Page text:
More important that being able to vote I find that the members’ voice can be heard and can actually affect decisions made by those who run the operations more often than just every year for the elections. I prefer a system that is more fine-grained and more inclusive than just that.

Here are the patterns

Let us understand the problem a bit better.

  • One piece of the pattern is the desire for democratic control for an organization that requires much less people to run the operations than there are members. This is not only cooperatives: town government requires a few hundred people to run it but wants to include the voices of a few ten thousands of people. My food coop has a few thousand members but is run by a few dozens. A platform coop can be run by 25 people and serve hundred thousands of contributors or “prosumers” (consumer/producers. Being inclusive in big numbers requires a plan.
  • The operations have to run smoothly. A co-op cannot survive if is not financially sound and well-run. Like any business, running a platform requires expertise, team work and a long attention span. A platform cooperative needs to offer relevant, high-quality service that is just as convenient as the non-cooperative platforms’ service or it will not be able to replace extractive platforms. We cannot run a business solely on ideology.
  • Being a cooperative, we want to hear member voices and have members participate in decision-making.

The ace up our sleeves

At first sight, it is much easier — in the short run — to run a business top down. In the long run, however, effectiveness and equivalence (“everyone’s voice matters”) are not mutually exclusive. Over time, a decentralized, inclusive and more considerate system will outsmart authoritarian micromanagement. Yes, we can have both inclusive and successfully run organizations. However, this comes at one condition: any approach that wants to be efficient and inclusive has to excel on clarity and intentionality when it comes to process. Intentional process is the ace up our sleeves! Processes keep our attention free to focus on what matters, ensure quality of our product, offer transparent solutions for decision-making, conflict resolution and sharing of power and tasks.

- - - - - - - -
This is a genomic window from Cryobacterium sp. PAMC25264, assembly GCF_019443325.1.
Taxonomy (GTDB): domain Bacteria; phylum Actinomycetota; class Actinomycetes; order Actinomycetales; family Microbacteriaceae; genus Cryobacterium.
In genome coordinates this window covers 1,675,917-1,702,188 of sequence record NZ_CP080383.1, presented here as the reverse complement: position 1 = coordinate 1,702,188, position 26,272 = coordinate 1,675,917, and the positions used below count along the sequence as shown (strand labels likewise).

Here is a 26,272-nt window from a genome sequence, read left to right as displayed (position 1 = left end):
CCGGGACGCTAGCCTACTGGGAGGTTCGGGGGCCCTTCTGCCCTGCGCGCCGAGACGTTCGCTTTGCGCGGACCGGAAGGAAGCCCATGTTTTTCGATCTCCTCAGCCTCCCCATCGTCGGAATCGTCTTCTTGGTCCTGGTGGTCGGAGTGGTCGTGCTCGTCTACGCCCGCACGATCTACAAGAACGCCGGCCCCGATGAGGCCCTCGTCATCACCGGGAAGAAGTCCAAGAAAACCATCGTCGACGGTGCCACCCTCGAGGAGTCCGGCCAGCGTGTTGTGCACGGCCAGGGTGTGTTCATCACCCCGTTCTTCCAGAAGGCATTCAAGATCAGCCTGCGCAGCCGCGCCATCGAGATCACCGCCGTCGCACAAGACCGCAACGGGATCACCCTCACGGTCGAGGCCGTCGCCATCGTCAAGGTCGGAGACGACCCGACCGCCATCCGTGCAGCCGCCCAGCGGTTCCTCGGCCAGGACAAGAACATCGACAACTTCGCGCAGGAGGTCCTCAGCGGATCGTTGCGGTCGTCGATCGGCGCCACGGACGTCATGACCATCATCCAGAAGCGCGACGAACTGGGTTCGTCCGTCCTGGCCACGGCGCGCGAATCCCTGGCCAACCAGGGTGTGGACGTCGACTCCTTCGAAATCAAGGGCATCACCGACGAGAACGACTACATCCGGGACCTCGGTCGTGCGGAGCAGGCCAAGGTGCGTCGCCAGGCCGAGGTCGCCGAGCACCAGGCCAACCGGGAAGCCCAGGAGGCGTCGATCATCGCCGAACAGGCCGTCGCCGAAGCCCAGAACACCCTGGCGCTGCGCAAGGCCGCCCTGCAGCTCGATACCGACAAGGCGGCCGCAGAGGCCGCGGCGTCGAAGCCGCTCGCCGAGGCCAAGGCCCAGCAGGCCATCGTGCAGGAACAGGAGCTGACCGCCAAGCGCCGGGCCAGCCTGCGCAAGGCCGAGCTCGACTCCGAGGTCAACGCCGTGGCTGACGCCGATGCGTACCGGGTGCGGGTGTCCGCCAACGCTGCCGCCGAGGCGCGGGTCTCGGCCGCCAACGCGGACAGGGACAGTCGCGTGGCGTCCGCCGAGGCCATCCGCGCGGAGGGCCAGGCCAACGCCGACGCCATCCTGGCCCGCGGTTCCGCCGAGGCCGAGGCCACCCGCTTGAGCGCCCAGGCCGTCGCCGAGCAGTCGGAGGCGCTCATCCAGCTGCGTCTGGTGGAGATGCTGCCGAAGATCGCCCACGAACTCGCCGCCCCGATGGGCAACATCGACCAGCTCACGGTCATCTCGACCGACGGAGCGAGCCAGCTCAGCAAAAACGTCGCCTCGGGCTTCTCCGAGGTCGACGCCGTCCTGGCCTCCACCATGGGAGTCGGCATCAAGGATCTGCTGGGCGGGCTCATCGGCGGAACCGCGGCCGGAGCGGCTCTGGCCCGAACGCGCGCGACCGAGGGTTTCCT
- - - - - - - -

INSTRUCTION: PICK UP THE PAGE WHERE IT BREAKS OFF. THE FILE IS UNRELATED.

The assumptions I make

If you read my articles, you know that I assume that sociocratic governance is the best we have available. It is open, free, modular, versatile, inclusive, and tried and tested. Interestingly, for this article, I am using very basic design principles from sociocratic practice but not core sociocracy. Which means: sociocratic governance is not required to do what I am proposing here. But everything I write is bathed in the striving for combining effectiveness and inclusiveness through clarity and intentionality, which, for me, is what makes sociocracy what it is.

The basic assumptions I am making for platform governance.